Aorist Imperative Middle 3rd-person Singular from the Greek verb αρνεομαι, meaning 'I deny,' or 'I repudiate.'
, when used with εαυτονheauton (heh-ow-ton)
Accusative Masculine 3rd-Person Singular of the Greek reflexive pronoun εαυτου, meaning 'himself.'
can be defined as to say 'to deny oneself,' or perhaps to 'forget' or 'lose sight of one's self' - that is, 'to forget that one exists.'24 This denial of self is a radical denial, and functions as the opposite of 'confess,' which is an acknowledgment of a thing or a person.25 Hence, the disciple is to confess Christ - that is, acknowledge and identify with Him - while at the same time not setting his/her own desires and will against the right Christ has upon their lives.26 One must be careful here, however, for the denial of self is not the same as self-denial.27 Where self-denial is the foregoing of certain foods, pleasures and possessions, denial of self is the complete submission to the lordship of Christ, so that the self no longer has its own rights or authority at all.28 Jesus is not talking here about simply denying ourselves of certain pleasures, or having a weak, nonassertive personality: Jesus here is talking about a life lived wholly for Him.29 Indeed, this is a basic prerequisite of the Christian disciple, and becomes impossible when one is drawn by affections for one's children, one's wife, etc.30 This is not to say that one cannot have such affections, but only that our love for Christ must be greater than all other loves so that our other loves seem like hatred in comparison.31 Christianity is an extreme commitment to the person of Jesus, and the disciple must give Him first place in their lives.32 Nothing less than unconditional surrender could be an appropriate response to the crucifixion: An undying allegiance from the recognition that Jesus wants people prepared to follow the path of self-renunciation that He walked before them.33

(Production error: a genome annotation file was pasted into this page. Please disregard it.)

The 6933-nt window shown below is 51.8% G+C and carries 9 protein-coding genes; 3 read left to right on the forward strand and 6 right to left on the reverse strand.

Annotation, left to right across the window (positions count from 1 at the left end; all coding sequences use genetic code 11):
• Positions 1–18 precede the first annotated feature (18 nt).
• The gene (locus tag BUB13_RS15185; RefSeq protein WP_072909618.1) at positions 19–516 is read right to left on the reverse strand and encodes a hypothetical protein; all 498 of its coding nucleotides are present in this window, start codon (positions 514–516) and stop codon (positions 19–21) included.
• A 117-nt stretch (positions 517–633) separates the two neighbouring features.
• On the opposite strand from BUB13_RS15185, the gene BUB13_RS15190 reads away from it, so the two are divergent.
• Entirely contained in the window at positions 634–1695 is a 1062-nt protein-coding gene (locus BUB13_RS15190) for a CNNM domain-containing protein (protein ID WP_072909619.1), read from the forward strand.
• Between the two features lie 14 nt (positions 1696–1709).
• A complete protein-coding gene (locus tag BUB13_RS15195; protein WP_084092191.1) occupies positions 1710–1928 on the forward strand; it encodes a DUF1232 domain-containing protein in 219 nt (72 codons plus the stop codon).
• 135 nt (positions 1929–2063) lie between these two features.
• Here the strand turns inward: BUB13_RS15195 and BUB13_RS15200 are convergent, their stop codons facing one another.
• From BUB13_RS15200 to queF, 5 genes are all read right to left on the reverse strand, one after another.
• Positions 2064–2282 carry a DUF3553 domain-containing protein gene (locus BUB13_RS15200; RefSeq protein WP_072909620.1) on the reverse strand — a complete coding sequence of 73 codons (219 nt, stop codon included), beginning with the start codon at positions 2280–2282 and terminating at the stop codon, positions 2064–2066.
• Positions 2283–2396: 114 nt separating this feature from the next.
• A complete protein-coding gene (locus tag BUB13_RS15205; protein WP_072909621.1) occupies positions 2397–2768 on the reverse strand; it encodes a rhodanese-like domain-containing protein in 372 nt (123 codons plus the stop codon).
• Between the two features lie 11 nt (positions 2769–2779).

1. Rick Cornish, 5 Minute Theologian (Colorado Springs, CO: NavPress, 2004), p.193.
  2. Ibid.
  3. Barth, Dogmatics, p.117.
  4. Ibid.
  5. G. H. Morrison, Morrison on Luke (Chattanooga, TN: AMG Publishers, 1978), p.85.
  6. Cornish, Theologian, p.192.
  7. Ibid.
  8. Ibid.
  9. Ibid.
  10. Morrison, Morrison, p.85.
  11. Ibid.
  12. Norval Geldenhuys, Commentary on the Gospel of Luke (Grand Rapids, MI: Wm. B. Eerdmans Publishing Company, 1960), p.276.
  13. Summers, Universal Saviour, p.111.
  14. Geldenhuys, Commentary, p.276.
  15. Ivor Powell, Luke's Thrilling Gospel (Grand Rapids, MI: Kregel Publications, 1984), p.225.
  16. Baker, New Testament, p.243.
  17. Ibid.
  18. William MacDonald, True Discipleship (Oak Park, IL: Midwest Christian Publishers, 1962), p.6.
  19. Ibid.
  20. Baker, New Testament, p.243.
  21. Ivo Lesbaupin, Blessed are the Persecuted: Christian Life in the Roman Empire, AD 64-313, transl. by Robert R. Barr (Maryknoll, NY: Orbis Books, 1987), p.50.
  22. MacDonald, Discipleship, p.6.
  23. Ibid., p.5.
  24. Ibid.